Ava has a face made for a dating app. Radiant smile. Wide, friendly eyes. A personality that jumps off the smartphone screen.
It’s a profile that’s sure to see plenty of play from online relationship-seekers, but only if they check out Share A Dog, a phone app that matches Southern Nevada canine caregivers with dog owners.
Cheryl Moss, co-founder of Let’s Share a Dog — a Las Vegas nonprofit that unleashed the Share A Dog app in early April — says it can be used when dog owners travel, need a sitter when they’re at work, or simply when they go out for a few hours and don’t want to leave their dogs alone at home.
Another sure-to-be-popular use: Matching dogs with non-dog owners who don’t, or can’t, have a dog themselves but who’d love to spend regular quality time with somebody else’s.
Share a Dog — available through Apple’s App Store — is free, and caregivers who sign up aren’t paid. Rather, Moss hopes that creating extended families of dog lovers will ensure that the animals will be cared for and reduce the number of dogs who are surrendered to shelters because owners can’t find or afford caregivers.
Rachel Boyle, Ava’s owner, says she learned about Share a Dog from a friend.
She has used it to find one volunteer caregiver for Ava, and plans to use it when she has to travel or plans an evening out but doesn’t want Ava to be alone.
“I like to have someone watch my dog when I travel, and I’ve asked friends I don’t know how many times, and sometimes it works and sometimes it doesn’t,” Boyle says. “So this is a perfect fit for me and Ava. I know she’s going to be in a safe place and I don’t have to put her in a kennel. I don’t want her in a kennel all day.”
The app has “just been great,” Boyle says. “You can see there are (interested caregivers) all over the city, so you can look and see who’s logged on from a map and you can start a chat and talk back and forth.”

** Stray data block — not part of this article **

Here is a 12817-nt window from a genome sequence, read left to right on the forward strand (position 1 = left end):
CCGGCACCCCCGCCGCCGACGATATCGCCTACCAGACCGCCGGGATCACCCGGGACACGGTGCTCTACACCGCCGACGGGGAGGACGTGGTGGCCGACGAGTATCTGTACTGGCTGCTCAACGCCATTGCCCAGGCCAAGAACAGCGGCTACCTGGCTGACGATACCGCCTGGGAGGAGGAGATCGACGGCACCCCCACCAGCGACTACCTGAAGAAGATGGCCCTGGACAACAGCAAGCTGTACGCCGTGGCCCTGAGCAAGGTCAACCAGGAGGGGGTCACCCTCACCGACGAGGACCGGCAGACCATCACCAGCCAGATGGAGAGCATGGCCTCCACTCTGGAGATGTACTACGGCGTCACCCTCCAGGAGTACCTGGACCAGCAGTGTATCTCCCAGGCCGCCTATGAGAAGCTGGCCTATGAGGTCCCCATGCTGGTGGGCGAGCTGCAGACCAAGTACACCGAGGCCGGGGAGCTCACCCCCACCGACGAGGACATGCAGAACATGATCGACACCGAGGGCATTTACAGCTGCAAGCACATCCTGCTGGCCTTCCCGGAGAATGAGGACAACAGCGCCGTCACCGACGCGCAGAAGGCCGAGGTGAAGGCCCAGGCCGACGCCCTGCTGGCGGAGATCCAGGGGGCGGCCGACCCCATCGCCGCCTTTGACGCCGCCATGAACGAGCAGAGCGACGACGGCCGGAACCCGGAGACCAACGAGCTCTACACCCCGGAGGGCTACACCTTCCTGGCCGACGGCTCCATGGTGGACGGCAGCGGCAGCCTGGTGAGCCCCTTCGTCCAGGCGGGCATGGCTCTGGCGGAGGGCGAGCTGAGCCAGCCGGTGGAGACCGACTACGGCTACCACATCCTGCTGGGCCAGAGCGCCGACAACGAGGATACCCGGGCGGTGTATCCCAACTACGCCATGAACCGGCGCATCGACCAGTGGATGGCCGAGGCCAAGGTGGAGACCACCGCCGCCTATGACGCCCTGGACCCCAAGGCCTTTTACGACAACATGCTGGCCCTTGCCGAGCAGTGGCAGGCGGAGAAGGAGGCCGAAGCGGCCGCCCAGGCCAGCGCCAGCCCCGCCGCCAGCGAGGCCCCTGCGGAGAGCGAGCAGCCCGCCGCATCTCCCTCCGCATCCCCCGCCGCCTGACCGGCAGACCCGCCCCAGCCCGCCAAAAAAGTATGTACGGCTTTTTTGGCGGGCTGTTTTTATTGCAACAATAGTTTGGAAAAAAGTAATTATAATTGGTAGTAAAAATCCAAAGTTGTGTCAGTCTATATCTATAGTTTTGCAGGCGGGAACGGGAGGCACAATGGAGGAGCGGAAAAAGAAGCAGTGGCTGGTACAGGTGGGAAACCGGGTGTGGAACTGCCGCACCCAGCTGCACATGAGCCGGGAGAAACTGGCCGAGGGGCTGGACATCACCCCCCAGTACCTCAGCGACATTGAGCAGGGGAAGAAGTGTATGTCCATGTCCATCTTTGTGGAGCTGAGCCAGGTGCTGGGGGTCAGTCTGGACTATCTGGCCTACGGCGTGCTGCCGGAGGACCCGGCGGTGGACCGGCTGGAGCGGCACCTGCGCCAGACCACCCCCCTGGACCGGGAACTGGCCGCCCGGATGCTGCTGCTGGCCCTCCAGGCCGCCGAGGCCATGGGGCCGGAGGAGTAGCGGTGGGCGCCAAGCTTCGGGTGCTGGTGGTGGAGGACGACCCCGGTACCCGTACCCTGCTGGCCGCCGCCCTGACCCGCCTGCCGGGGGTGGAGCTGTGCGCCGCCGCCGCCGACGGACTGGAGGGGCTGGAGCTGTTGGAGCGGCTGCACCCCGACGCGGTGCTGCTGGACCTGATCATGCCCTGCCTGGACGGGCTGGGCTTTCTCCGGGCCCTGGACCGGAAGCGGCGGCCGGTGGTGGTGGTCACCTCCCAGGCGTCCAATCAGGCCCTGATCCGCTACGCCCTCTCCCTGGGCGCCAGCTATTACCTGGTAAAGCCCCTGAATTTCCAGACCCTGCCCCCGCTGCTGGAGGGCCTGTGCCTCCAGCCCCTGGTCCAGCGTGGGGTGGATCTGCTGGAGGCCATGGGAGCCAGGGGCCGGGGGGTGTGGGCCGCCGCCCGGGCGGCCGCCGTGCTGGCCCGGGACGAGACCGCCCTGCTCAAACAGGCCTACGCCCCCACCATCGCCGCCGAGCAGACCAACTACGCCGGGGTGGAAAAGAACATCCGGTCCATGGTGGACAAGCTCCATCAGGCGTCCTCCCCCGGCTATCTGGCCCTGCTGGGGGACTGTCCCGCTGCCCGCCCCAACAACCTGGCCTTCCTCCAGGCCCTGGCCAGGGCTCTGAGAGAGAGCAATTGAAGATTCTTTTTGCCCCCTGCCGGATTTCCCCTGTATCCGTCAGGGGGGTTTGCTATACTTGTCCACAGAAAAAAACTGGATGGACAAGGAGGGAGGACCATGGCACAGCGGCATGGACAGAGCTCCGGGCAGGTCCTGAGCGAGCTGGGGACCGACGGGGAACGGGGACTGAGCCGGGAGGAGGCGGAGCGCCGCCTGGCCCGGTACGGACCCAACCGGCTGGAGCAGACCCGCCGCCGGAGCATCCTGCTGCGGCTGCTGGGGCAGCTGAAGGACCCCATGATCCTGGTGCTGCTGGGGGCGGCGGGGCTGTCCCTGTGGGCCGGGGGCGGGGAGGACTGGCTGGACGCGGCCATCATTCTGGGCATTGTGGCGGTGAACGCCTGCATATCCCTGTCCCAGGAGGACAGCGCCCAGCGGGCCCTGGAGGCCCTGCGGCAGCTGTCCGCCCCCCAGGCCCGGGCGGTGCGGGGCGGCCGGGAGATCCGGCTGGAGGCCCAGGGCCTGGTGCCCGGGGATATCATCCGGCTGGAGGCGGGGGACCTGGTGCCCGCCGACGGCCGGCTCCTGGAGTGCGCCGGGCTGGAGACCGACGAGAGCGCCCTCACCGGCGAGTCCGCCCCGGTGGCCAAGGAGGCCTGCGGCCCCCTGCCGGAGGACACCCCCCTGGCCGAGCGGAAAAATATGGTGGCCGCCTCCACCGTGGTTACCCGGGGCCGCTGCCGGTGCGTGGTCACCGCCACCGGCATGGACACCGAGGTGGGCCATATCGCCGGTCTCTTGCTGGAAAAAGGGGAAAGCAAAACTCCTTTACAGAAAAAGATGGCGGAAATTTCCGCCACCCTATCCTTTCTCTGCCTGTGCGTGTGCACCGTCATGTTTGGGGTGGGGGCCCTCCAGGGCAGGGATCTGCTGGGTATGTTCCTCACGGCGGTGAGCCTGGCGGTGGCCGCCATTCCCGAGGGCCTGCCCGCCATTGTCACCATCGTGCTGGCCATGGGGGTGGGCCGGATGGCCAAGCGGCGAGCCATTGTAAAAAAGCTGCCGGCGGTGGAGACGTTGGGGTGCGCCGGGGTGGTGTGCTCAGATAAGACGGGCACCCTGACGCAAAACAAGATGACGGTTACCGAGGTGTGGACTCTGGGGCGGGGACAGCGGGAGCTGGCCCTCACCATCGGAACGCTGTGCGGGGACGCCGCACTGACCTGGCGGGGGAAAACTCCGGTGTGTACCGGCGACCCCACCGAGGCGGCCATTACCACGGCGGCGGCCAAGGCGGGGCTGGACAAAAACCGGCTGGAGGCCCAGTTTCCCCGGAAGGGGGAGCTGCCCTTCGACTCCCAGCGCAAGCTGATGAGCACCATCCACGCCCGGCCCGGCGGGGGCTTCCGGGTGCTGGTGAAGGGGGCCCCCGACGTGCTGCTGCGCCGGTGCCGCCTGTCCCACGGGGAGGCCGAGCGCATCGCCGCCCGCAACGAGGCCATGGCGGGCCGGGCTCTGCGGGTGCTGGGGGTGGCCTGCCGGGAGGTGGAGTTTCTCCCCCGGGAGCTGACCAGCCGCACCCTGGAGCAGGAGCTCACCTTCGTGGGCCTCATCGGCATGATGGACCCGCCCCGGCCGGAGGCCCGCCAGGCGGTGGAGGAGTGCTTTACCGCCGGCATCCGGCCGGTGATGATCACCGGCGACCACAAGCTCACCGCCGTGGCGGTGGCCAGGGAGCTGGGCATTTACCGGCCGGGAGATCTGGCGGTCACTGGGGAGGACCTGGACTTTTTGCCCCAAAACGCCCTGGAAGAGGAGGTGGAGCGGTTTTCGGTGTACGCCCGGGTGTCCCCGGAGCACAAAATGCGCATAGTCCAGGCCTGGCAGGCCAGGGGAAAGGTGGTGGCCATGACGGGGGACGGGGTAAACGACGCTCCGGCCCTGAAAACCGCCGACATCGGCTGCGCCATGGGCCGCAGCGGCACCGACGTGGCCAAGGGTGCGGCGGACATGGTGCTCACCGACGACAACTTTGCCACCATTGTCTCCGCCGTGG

Potential caregivers and owners can message within the app, compare schedules, and, if all goes well, arrange a meeting. Dog owners can also rate companions.
In fact, it’s not too far fetched to think of Share a Dog as a sort of interspecies dating app. “I guess it’s the same as in your online dating world: You look for someone you can trust and who has a good track record,” Boyle says.
Moss says the app also can be used while traveling or vacationing out of town, because it offers matches based on wherever the phone happens to be.
What distinguishes Share a Dog from other dog-walking, dog-sharing or dog-sitting apps is that that it’s free. “We are not dog sitters. We do not ask people to be paid. We try try to match up busy dog owners with interested neighbors who’d benefit from spending time with a dog, not a dog-sitter.”
The goal is “to build a relationship,” and ensuring that “the dog has an aunt or an uncle down the street.”
Just getting started
Cheryl Moss, co-founder of Let’s Share a Dog, said the group’s app had about 100 users nationally as of two weeks ago, and about 15 caregiver-dog owner matches had been made. She’s pleased with the app’s early word-of-mouth response.
“We’ve always known it was something that we, as a community, needed,” Moss says. “I fully anticipate we’ll have donations and sponsorship that can help to support it.”
The organization’s website — LetsShareADog.org — offers, in addition to information about the app and how it works, a shop where visitors can purchase picture books about and a plush toy in the the form of Jenny, the nonprofit’s mascot, based on one of Moss’ own dogs.
Kelly Leahy, communications manager for The Animal Foundation in Las Vegas, said the shelter receives an average of 80 animals a day, some of which are surrenders, and owners sometimes do give up dogs because their schedules don’t allow for an animal’s proper care.
While she wasn’t familiar with the Share a Dog app, “any kind of app or process that helps to reduce surrenders is wonderful,” Leahy says.